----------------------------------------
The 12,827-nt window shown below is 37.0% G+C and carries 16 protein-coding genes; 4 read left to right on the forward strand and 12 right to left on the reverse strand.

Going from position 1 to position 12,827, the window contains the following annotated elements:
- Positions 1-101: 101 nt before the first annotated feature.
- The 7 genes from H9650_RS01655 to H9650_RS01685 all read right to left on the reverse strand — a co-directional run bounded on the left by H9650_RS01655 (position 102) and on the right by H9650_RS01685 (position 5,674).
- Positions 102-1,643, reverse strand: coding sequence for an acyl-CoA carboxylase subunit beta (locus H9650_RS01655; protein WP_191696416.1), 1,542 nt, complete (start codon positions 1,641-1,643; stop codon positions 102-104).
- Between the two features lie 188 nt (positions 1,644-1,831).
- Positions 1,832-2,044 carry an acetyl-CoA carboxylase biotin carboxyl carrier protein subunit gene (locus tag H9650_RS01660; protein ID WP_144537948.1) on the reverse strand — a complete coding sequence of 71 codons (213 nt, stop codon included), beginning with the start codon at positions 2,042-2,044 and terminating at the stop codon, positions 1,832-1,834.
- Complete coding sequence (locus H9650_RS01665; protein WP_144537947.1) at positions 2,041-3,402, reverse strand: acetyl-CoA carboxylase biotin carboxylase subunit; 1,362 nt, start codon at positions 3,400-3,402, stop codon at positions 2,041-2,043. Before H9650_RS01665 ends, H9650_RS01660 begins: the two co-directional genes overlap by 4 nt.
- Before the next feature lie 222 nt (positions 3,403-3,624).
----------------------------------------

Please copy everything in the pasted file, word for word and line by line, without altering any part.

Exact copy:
The 12,827-nt window shown below is 37.0% G+C and carries 16 protein-coding genes; 4 read left to right on the forward strand and 12 right to left on the reverse strand.

Going from position 1 to position 12,827, the window contains the following annotated elements:
- Positions 1-101: 101 nt before the first annotated feature.
- The 7 genes from H9650_RS01655 to H9650_RS01685 all read right to left on the reverse strand — a co-directional run bounded on the left by H9650_RS01655 (position 102) and on the right by H9650_RS01685 (position 5,674).
- Positions 102-1,643, reverse strand: coding sequence for an acyl-CoA carboxylase subunit beta (locus H9650_RS01655; protein WP_191696416.1), 1,542 nt, complete (start codon positions 1,641-1,643; stop codon positions 102-104).
- Between the two features lie 188 nt (positions 1,644-1,831).
- Positions 1,832-2,044 carry an acetyl-CoA carboxylase biotin carboxyl carrier protein subunit gene (locus tag H9650_RS01660; protein ID WP_144537948.1) on the reverse strand — a complete coding sequence of 71 codons (213 nt, stop codon included), beginning with the start codon at positions 2,042-2,044 and terminating at the stop codon, positions 1,832-1,834.
- Complete coding sequence (locus H9650_RS01665; protein WP_144537947.1) at positions 2,041-3,402, reverse strand: acetyl-CoA carboxylase biotin carboxylase subunit; 1,362 nt, start codon at positions 3,400-3,402, stop codon at positions 2,041-2,043. Before H9650_RS01665 ends, H9650_RS01660 begins: the two co-directional genes overlap by 4 nt.
- Before the next feature lie 222 nt (positions 3,403-3,624).